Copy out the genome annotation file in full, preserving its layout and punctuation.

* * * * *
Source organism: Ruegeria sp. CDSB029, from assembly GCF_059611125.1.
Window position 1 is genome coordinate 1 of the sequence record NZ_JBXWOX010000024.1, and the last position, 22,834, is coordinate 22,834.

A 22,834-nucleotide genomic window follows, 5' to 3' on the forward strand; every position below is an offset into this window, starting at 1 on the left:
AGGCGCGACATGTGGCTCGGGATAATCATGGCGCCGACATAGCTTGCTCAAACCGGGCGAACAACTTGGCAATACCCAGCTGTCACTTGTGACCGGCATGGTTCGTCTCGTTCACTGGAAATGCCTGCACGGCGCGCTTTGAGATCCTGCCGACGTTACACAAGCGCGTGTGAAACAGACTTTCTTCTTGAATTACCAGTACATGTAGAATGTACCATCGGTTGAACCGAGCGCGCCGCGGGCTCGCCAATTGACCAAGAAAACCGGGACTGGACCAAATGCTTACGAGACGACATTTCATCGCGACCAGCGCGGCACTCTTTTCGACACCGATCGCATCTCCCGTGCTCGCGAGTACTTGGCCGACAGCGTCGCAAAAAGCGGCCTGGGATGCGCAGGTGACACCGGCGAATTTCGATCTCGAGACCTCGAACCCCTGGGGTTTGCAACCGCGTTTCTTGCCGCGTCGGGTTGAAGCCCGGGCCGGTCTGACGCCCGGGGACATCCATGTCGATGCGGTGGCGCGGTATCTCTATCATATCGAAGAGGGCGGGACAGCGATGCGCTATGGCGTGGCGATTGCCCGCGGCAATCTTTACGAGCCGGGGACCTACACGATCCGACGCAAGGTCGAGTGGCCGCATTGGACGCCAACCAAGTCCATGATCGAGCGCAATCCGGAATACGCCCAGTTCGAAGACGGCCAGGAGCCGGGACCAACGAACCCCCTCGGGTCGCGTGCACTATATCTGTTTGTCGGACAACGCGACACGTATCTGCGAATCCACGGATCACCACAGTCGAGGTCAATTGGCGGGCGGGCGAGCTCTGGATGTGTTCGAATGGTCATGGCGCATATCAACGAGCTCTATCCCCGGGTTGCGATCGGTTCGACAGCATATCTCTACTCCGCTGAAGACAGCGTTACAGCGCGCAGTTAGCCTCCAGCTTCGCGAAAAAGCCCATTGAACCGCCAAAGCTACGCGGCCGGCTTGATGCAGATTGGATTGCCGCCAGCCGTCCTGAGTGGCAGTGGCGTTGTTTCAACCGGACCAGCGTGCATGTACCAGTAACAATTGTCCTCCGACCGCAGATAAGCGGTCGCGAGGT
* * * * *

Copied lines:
Source organism: Ruegeria sp. CDSB029, from assembly GCF_059611125.1.
Window position 1 is genome coordinate 1 of the sequence record NZ_JBXWOX010000024.1, and the last position, 22,834, is coordinate 22,834.

A 22,834-nucleotide genomic window follows, 5' to 3' on the forward strand; every position below is an offset into this window, starting at 1 on the left:
AGGCGCGACATGTGGCTCGGGATAATCATGGCGCCGACATAGCTTGCTCAAACCGGGCGAACAACTTGGCAATACCCAGCTGTCACTTGTGACCGGCATGGTTCGTCTCGTTCACTGGAAATGCCTGCACGGCGCGCTTTGAGATCCTGCCGACGTTACACAAGCGCGTGTGAAACAGACTTTCTTCTTGAATTACCAGTACATGTAGAATGTACCATCGGTTGAACCGAGCGCGCCGCGGGCTCGCCAATTGACCAAGAAAACCGGGACTGGACCAAATGCTTACGAGACGACATTTCATCGCGACCAGCGCGGCACTCTTTTCGACACCGATCGCATCTCCCGTGCTCGCGAGTACTTGGCCGACAGCGTCGCAAAAAGCGGCCTGGGATGCGCAGGTGACACCGGCGAATTTCGATCTCGAGACCTCGAACCCCTGGGGTTTGCAACCGCGTTTCTTGCCGCGTCGGGTTGAAGCCCGGGCCGGTCTGACGCCCGGGGACATCCATGTCGATGCGGTGGCGCGGTATCTCTATCATATCGAAGAGGGCGGGACAGCGATGCGCTATGGCGTGGCGATTGCCCGCGGCAATCTTTACGAGCCGGGGACCTACACGATCCGACGCAAGGTCGAGTGGCCGCATTGGACGCCAACCAAGTCCATGATCGAGCGCAATCCGGAATACGCCCAGTTCGAAGACGGCCAGGAGCCGGGACCAACGAACCCCCTCGGGTCGCGTGCACTATATCTGTTTGTCGGACAACGCGACACGTATCTGCGAATCCACGGATCACCACAGTCGAGGTCAATTGGCGGGCGGGCGAGCTCTGGATGTGTTCGAATGGTCATGGCGCATATCAACGAGCTCTATCCCCGGGTTGCGATCGGTTCGACAGCATATCTCTACTCCGCTGAAGACAGCGTTACAGCGCGCAGTTAGCCTCCAGCTTCGCGAAAAAGCCCATTGAACCGCCAAAGCTACGCGGCCGGCTTGATGCAGATTGGATTGCCGCCAGCCGTCCTGAGTGGCAGTGGCGTTGTTTCAACCGGACCAGCGTGCATGTACCAGTAACAATTGTCCTCCGACCGCAGATAAGCGGTCGCGAGGT